The CompanyFeature films

Thank God for Debbie Isitt. Just as it was looking like every young British film-maker had jumped on the tediously laddish Lock Stock bandwagon, along she comes with a deliciously vicious black comedy that restores your faith in homegrown cinema.

Fresh, energetic, and informed by a bright intelligence and a sick wit, Isitt's debut feature gleefully peels away the apparently cosy veneer of cul-de-sac life to reveal the anxiety, frustration, anger and jealousy festering away underneath. Margaret Thatcher said there was no such thing as society, but Isitt seems to be saying is that little has changed under Tony Blair's wobbly helmsmanship.

This might sound heavygoing, but Isitt generally makes her points with a light touch. She employs a vogueish mock-doc style that lends the action immediacy and edge; while her use of split screen really makes you feel the mounting tension between the couples, and heightens the excitement of an impromptu road race between Tomlinson and Daniels.

Isitt's willingness to allow her actors to improvise makes the men's face-to-face confrontations edgy and unpredictable, particularly during a horribly real back-garden brawl. Tomlinson is, of course, excellent. He humanises his interfering, narrow-minded Little Englander, making him as pitiable as he is monstrous. Meanwhile, over the fence, Daniels gives his vulgar neighbour an arrogant swagger that would annoy anyone.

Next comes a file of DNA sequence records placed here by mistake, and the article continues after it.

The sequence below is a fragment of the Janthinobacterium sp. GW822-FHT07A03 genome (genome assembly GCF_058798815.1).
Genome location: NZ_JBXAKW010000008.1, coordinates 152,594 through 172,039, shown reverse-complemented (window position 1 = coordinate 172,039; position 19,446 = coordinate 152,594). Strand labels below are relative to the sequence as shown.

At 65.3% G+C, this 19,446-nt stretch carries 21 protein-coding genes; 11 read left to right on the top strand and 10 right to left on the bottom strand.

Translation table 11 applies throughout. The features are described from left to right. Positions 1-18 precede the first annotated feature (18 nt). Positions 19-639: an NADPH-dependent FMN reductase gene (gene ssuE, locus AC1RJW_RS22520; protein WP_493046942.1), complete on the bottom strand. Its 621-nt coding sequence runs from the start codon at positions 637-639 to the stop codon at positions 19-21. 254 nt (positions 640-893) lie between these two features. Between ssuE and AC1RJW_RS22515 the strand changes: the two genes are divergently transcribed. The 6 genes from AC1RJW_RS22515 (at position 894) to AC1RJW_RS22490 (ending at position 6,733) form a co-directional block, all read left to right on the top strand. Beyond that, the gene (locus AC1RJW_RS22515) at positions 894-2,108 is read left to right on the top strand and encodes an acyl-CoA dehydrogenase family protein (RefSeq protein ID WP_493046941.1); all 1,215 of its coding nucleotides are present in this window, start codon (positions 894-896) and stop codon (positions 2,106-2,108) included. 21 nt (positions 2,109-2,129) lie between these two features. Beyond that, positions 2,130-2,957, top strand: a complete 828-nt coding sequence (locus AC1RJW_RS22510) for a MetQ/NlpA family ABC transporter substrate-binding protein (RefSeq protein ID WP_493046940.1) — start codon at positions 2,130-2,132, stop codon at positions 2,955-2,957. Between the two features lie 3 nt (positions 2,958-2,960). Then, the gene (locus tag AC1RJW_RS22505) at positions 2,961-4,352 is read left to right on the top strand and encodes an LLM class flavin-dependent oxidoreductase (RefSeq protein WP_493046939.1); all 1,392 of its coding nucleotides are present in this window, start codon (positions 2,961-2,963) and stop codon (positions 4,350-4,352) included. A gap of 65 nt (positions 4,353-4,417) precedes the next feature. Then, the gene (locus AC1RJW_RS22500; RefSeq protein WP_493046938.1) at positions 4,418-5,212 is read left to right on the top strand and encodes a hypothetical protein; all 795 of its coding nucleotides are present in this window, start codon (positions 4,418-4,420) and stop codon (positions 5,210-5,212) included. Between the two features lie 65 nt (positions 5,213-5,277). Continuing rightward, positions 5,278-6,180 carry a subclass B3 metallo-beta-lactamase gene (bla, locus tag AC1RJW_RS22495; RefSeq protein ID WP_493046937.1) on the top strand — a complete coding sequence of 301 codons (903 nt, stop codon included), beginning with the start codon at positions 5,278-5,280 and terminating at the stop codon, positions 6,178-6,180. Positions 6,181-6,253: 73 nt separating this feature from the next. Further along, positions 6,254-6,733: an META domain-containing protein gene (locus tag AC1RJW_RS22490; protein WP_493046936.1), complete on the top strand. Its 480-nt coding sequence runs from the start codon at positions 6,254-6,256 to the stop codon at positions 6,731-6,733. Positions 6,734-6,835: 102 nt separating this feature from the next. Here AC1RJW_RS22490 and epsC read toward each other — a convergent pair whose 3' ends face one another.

All concerned, in fact, pull their weight in this low budget gem. Nasty Neighbours is a triumph of talent and imagination over limited funds and time. It will make you laugh, think and feel, and you cannot say that about many Brit flicks these days.


Nasty Neighbours was adapted by Isitt from her own stage play, but you wouldn't know it. Her fresh visual style and free-wheeling direction leave no room for theatrical distractions, as Daniels and Tomlinson face-off among the pansies and shrubbery of suburbia. A new film-making talent has arrived.

Four stars